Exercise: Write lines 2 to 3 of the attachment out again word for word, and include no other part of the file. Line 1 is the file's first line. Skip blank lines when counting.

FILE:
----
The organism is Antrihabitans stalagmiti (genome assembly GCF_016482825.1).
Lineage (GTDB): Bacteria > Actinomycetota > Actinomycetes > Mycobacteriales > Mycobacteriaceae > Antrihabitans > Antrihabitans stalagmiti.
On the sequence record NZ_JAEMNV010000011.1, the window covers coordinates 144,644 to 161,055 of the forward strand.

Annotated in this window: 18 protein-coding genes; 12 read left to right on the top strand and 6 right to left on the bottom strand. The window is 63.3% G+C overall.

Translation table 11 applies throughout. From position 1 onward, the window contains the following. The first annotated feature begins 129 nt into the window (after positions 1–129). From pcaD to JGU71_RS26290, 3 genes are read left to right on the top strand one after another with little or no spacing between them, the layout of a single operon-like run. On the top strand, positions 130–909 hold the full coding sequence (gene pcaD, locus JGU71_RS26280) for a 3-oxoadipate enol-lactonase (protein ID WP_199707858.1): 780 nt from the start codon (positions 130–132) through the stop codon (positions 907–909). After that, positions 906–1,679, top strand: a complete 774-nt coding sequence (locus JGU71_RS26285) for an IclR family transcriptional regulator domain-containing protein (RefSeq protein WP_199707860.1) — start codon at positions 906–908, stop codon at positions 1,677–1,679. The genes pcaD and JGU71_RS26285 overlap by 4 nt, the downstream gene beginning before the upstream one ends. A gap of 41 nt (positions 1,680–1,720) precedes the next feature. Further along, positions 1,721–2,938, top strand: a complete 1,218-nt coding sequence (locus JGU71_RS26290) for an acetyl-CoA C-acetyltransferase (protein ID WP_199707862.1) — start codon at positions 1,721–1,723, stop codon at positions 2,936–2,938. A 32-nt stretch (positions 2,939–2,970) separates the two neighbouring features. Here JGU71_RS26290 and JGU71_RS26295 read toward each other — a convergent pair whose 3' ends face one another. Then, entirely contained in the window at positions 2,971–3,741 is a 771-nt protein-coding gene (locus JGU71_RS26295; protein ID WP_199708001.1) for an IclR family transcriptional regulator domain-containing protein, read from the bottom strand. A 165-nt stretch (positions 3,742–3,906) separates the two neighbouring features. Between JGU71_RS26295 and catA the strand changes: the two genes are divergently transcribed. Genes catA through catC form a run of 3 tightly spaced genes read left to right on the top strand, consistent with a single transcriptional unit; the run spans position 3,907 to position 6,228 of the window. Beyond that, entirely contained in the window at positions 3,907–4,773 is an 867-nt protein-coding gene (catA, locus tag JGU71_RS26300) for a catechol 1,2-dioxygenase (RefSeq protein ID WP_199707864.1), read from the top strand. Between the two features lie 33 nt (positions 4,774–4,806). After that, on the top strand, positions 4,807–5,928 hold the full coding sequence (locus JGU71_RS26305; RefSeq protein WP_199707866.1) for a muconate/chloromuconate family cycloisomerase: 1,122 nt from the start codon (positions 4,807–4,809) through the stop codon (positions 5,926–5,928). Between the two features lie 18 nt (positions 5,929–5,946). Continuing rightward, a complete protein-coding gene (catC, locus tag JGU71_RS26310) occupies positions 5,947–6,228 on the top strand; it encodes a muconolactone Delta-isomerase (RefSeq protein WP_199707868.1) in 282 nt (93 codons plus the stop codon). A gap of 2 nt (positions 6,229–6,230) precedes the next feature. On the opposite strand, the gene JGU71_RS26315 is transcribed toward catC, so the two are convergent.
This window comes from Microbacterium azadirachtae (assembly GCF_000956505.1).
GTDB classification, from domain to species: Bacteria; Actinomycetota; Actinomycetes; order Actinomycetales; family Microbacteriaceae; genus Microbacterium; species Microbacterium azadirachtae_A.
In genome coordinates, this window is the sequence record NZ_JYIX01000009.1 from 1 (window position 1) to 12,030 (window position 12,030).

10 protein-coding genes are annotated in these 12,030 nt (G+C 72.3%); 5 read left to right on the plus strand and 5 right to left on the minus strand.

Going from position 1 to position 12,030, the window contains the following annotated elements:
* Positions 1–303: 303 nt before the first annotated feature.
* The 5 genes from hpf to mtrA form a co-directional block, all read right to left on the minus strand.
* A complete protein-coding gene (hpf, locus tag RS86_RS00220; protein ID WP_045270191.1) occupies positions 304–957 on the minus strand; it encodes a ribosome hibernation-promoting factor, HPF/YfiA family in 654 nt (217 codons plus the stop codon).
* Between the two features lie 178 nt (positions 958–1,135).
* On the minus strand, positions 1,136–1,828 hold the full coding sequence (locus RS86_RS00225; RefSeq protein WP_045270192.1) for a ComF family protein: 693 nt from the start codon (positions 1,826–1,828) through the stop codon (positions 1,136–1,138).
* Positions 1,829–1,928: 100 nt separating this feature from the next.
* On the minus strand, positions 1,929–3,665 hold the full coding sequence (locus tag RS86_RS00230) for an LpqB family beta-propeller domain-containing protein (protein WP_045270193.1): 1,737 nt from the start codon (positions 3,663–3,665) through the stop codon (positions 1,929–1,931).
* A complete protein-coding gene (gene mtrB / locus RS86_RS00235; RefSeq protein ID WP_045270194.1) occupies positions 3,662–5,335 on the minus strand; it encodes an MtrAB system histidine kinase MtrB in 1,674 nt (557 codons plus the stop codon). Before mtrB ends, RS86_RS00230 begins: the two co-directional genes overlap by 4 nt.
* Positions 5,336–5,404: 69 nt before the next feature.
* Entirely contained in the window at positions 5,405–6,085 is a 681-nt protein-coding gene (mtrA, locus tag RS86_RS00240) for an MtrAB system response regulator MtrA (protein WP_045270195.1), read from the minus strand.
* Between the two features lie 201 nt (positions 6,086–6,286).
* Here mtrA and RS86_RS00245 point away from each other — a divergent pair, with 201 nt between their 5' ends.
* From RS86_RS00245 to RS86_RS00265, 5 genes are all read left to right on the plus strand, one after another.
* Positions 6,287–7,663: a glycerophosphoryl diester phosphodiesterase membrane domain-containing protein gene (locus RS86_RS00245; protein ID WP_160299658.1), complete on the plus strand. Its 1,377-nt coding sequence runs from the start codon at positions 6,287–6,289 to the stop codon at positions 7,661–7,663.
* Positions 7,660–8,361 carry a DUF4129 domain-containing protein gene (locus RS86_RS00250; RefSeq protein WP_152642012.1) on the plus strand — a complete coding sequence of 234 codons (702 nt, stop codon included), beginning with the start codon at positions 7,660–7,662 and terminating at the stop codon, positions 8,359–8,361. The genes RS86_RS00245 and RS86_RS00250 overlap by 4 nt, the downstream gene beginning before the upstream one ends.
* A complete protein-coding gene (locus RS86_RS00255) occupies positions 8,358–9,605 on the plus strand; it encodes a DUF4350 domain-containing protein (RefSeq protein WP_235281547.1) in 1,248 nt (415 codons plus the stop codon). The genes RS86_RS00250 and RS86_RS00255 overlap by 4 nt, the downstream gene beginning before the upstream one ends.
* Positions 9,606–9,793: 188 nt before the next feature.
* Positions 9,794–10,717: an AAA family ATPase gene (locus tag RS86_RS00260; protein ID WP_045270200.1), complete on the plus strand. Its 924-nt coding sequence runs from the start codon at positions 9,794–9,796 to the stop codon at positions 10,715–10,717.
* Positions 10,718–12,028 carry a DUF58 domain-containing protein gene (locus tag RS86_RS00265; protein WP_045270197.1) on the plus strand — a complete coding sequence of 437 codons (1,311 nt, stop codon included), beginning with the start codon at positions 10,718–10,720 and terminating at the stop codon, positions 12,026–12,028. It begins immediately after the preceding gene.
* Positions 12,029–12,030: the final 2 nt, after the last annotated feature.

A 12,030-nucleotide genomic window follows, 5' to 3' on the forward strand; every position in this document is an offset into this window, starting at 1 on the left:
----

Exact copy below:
Lineage (GTDB): Bacteria > Actinomycetota > Actinomycetes > Mycobacteriales > Mycobacteriaceae > Antrihabitans > Antrihabitans stalagmiti.
On the sequence record NZ_JAEMNV010000011.1, the window covers coordinates 144,644 to 161,055 of the forward strand.